Recently I was put in a position to explain what delineates an abusive relationship from a regular ol’ bad one. Unfortunately, I can speak from personal experience.
In 2013, I left a bad relationship in California to come back home and pursue one that, obviously unbeknownst to me at the time, would become an abusive one very quickly. I left my ex, Ken*–who I had a bad, but not abusive relationship with–after 4.5 years, to try to rekindle things with my (unofficial) ex Kevin–who became abusive very quickly.
Kevin was abusive financially, emotionally, and sexually. He purposely stole from me on a regular basis, he lived off me completely and refused to move out when I told him he had to, he insulted me and set unreasonable benchmarks, he essentially tried to turn me into his estranged wife, he beat me unbelievably hard during sex, and he even forced me down and brazenly attempted to rape me once. These things constitute abuse.
For those reasons–so many months later, after learning I’m not his only victim–he is currently facing criminal charges. I wish I had pressed charges sooner, but it’s hard when you’re dealing with a sociopath. Sociopaths are pure evil, but they’re very convincing, especially when they’re extremely charismatic and also classically handsome. For well over a year, he managed to pathologically lie to me and convince me that anything wrong was all a mistake.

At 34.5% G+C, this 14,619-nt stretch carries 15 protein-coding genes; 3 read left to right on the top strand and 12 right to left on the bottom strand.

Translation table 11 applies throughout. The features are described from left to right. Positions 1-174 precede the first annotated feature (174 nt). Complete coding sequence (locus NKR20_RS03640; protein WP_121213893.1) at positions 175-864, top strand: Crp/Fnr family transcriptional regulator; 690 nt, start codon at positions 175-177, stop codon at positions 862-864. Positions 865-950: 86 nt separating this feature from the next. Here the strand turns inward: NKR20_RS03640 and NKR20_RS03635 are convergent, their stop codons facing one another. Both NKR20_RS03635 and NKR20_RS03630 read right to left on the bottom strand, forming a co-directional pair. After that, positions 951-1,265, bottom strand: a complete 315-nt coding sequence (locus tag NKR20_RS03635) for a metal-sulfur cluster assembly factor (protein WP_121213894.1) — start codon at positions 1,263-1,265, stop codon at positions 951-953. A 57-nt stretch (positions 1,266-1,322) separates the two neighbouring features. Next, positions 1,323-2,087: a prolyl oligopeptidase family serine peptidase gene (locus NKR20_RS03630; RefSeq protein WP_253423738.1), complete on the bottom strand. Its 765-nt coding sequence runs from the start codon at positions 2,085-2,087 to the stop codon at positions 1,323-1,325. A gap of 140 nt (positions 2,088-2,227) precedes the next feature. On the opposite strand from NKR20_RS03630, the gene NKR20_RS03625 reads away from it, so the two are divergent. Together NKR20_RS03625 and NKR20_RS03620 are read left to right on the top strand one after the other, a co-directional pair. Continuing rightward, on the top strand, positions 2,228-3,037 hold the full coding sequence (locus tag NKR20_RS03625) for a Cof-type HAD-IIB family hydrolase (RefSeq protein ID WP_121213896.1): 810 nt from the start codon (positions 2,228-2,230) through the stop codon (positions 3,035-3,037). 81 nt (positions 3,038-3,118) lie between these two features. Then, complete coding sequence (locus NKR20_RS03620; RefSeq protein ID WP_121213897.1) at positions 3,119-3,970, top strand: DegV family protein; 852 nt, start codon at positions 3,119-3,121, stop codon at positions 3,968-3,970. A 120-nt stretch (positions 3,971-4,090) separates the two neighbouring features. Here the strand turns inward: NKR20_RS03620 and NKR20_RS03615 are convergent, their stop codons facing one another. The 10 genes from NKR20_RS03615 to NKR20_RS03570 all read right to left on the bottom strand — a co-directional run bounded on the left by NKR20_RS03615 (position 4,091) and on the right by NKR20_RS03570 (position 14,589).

My other ex Ken*, though, is not a sociopath and is not evil. We had a bad relationship, after the first couple years went by. It was unhealthy, punctuated by cheating and lying. But it was not an abusive relationship. While he and I both individually did things that could classify as abuse when viewed through a lens, it was not an abusive relationship on the whole. It boils down to two people hurting each other a lot but also loving each other (platonically), and being too afraid to let go. I made the move to let go, eventually. I’m sure that hurt him immensely, and that alone makes me sad.
To this day, any time I’m at a Chicago airport, I still cry. He travels constantly for business, and Chicago is a layover city. I cry just knowing he could be there. A part of me misses him, as a family member. Not at all as a boyfriend. I do love him. Just not in the way he needed.
So if you want to know what separates a bad relationship from an abusive one, I can tell you. One is full of love and hope, and then eventual disengagement. The other is full of sadness, resentment, and even violent assault.
There you go. One ends in letting love go. The other ends in pure, unbridled hatred.
*Name has been changed but you can also see below.